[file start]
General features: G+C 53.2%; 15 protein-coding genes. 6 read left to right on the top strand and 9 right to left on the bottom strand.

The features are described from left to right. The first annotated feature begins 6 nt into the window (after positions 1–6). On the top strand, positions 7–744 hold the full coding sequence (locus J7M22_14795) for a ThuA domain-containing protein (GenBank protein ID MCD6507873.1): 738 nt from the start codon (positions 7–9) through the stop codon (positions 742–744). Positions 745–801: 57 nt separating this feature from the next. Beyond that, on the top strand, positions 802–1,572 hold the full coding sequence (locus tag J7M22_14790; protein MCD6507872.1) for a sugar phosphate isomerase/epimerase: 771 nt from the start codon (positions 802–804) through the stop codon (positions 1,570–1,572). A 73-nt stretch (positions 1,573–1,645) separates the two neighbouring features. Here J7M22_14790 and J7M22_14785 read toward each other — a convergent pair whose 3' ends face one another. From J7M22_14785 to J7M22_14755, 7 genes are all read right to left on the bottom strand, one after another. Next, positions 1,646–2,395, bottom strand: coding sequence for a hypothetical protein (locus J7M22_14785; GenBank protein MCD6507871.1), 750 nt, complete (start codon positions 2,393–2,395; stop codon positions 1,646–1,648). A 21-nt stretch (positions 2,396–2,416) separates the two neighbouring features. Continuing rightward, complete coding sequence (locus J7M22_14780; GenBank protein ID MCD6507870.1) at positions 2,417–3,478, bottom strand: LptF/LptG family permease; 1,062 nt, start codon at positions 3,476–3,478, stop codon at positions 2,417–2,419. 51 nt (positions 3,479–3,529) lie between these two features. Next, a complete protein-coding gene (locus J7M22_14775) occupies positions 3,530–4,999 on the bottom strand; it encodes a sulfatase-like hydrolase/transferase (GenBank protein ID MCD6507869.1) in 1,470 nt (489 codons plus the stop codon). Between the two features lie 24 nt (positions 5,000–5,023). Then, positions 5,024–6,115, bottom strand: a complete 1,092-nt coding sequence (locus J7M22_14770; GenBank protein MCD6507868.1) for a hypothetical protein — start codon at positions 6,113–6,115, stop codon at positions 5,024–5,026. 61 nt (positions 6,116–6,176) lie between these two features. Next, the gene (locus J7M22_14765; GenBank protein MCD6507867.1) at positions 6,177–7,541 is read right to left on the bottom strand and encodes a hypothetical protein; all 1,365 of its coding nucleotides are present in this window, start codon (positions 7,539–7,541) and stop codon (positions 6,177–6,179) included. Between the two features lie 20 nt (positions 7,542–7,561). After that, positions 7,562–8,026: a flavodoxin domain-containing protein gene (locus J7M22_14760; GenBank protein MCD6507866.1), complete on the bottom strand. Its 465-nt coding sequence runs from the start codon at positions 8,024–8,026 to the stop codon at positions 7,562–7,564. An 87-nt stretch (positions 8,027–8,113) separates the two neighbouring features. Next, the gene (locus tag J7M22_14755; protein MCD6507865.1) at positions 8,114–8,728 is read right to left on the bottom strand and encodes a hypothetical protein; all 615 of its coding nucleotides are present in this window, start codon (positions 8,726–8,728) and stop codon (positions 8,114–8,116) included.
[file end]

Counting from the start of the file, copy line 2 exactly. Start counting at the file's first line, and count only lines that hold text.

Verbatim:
The features are described from left to right. The first annotated feature begins 6 nt into the window (after positions 1–6). On the top strand, positions 7–744 hold the full coding sequence (locus J7M22_14795) for a ThuA domain-containing protein (GenBank protein ID MCD6507873.1): 738 nt from the start codon (positions 7–9) through the stop codon (positions 742–744). Positions 745–801: 57 nt separating this feature from the next. Beyond that, on the top strand, positions 802–1,572 hold the full coding sequence (locus tag J7M22_14790; protein MCD6507872.1) for a sugar phosphate isomerase/epimerase: 771 nt from the start codon (positions 802–804) through the stop codon (positions 1,570–1,572). A 73-nt stretch (positions 1,573–1,645) separates the two neighbouring features. Here J7M22_14790 and J7M22_14785 read toward each other — a convergent pair whose 3' ends face one another. From J7M22_14785 to J7M22_14755, 7 genes are all read right to left on the bottom strand, one after another. Next, positions 1,646–2,395, bottom strand: coding sequence for a hypothetical protein (locus J7M22_14785; GenBank protein MCD6507871.1), 750 nt, complete (start codon positions 2,393–2,395; stop codon positions 1,646–1,648). A 21-nt stretch (positions 2,396–2,416) separates the two neighbouring features. Continuing rightward, complete coding sequence (locus J7M22_14780; GenBank protein ID MCD6507870.1) at positions 2,417–3,478, bottom strand: LptF/LptG family permease; 1,062 nt, start codon at positions 3,476–3,478, stop codon at positions 2,417–2,419. 51 nt (positions 3,479–3,529) lie between these two features. Next, a complete protein-coding gene (locus J7M22_14775) occupies positions 3,530–4,999 on the bottom strand; it encodes a sulfatase-like hydrolase/transferase (GenBank protein ID MCD6507869.1) in 1,470 nt (489 codons plus the stop codon). Between the two features lie 24 nt (positions 5,000–5,023). Then, positions 5,024–6,115, bottom strand: a complete 1,092-nt coding sequence (locus J7M22_14770; GenBank protein MCD6507868.1) for a hypothetical protein — start codon at positions 6,113–6,115, stop codon at positions 5,024–5,026. 61 nt (positions 6,116–6,176) lie between these two features. Next, the gene (locus J7M22_14765; GenBank protein MCD6507867.1) at positions 6,177–7,541 is read right to left on the bottom strand and encodes a hypothetical protein; all 1,365 of its coding nucleotides are present in this window, start codon (positions 7,539–7,541) and stop codon (positions 6,177–6,179) included. Between the two features lie 20 nt (positions 7,542–7,561). After that, positions 7,562–8,026: a flavodoxin domain-containing protein gene (locus J7M22_14760; GenBank protein MCD6507866.1), complete on the bottom strand. Its 465-nt coding sequence runs from the start codon at positions 8,024–8,026 to the stop codon at positions 7,562–7,564. An 87-nt stretch (positions 8,027–8,113) separates the two neighbouring features. Next, the gene (locus tag J7M22_14755; protein MCD6507865.1) at positions 8,114–8,728 is read right to left on the bottom strand and encodes a hypothetical protein; all 615 of its coding nucleotides are present in this window, start codon (positions 8,726–8,728) and stop codon (positions 8,114–8,116) included.